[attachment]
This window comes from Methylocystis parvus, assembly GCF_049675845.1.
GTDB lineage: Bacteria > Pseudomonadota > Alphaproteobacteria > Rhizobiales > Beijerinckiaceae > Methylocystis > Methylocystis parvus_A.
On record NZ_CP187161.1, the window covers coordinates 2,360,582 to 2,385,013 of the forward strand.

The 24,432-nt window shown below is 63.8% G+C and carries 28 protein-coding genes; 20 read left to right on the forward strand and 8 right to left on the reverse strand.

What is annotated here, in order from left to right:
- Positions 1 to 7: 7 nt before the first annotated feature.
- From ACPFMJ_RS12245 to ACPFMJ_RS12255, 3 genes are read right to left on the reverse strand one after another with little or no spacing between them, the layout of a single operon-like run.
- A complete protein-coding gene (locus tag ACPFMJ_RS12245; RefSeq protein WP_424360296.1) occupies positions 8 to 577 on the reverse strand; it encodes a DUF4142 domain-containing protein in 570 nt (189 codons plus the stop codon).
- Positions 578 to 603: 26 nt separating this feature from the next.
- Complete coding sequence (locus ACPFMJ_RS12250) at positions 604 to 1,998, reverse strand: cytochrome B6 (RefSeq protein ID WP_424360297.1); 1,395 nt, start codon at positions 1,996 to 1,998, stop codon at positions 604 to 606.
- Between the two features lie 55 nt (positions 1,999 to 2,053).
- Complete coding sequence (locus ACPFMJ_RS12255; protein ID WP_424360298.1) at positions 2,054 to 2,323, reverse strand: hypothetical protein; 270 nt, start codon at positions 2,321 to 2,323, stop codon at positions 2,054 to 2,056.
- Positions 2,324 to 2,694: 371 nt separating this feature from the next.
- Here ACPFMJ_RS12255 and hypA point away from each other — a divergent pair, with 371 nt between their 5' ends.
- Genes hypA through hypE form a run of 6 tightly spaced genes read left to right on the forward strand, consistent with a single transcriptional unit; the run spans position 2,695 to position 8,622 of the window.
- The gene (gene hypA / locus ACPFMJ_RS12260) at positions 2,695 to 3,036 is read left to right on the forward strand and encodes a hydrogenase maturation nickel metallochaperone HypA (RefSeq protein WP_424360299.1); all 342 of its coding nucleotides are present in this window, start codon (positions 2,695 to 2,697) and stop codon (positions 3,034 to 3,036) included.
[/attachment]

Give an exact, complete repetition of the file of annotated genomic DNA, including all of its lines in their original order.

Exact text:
This window comes from Methylocystis parvus, assembly GCF_049675845.1.
GTDB lineage: Bacteria > Pseudomonadota > Alphaproteobacteria > Rhizobiales > Beijerinckiaceae > Methylocystis > Methylocystis parvus_A.
On record NZ_CP187161.1, the window covers coordinates 2,360,582 to 2,385,013 of the forward strand.

The 24,432-nt window shown below is 63.8% G+C and carries 28 protein-coding genes; 20 read left to right on the forward strand and 8 right to left on the reverse strand.

What is annotated here, in order from left to right:
- Positions 1 to 7: 7 nt before the first annotated feature.
- From ACPFMJ_RS12245 to ACPFMJ_RS12255, 3 genes are read right to left on the reverse strand one after another with little or no spacing between them, the layout of a single operon-like run.
- A complete protein-coding gene (locus tag ACPFMJ_RS12245; RefSeq protein WP_424360296.1) occupies positions 8 to 577 on the reverse strand; it encodes a DUF4142 domain-containing protein in 570 nt (189 codons plus the stop codon).
- Positions 578 to 603: 26 nt separating this feature from the next.
- Complete coding sequence (locus ACPFMJ_RS12250) at positions 604 to 1,998, reverse strand: cytochrome B6 (RefSeq protein ID WP_424360297.1); 1,395 nt, start codon at positions 1,996 to 1,998, stop codon at positions 604 to 606.
- Between the two features lie 55 nt (positions 1,999 to 2,053).
- Complete coding sequence (locus ACPFMJ_RS12255; protein ID WP_424360298.1) at positions 2,054 to 2,323, reverse strand: hypothetical protein; 270 nt, start codon at positions 2,321 to 2,323, stop codon at positions 2,054 to 2,056.
- Positions 2,324 to 2,694: 371 nt separating this feature from the next.
- Here ACPFMJ_RS12255 and hypA point away from each other — a divergent pair, with 371 nt between their 5' ends.
- Genes hypA through hypE form a run of 6 tightly spaced genes read left to right on the forward strand, consistent with a single transcriptional unit; the run spans position 2,695 to position 8,622 of the window.
- The gene (gene hypA / locus ACPFMJ_RS12260) at positions 2,695 to 3,036 is read left to right on the forward strand and encodes a hydrogenase maturation nickel metallochaperone HypA (RefSeq protein WP_424360299.1); all 342 of its coding nucleotides are present in this window, start codon (positions 2,695 to 2,697) and stop codon (positions 3,034 to 3,036) included.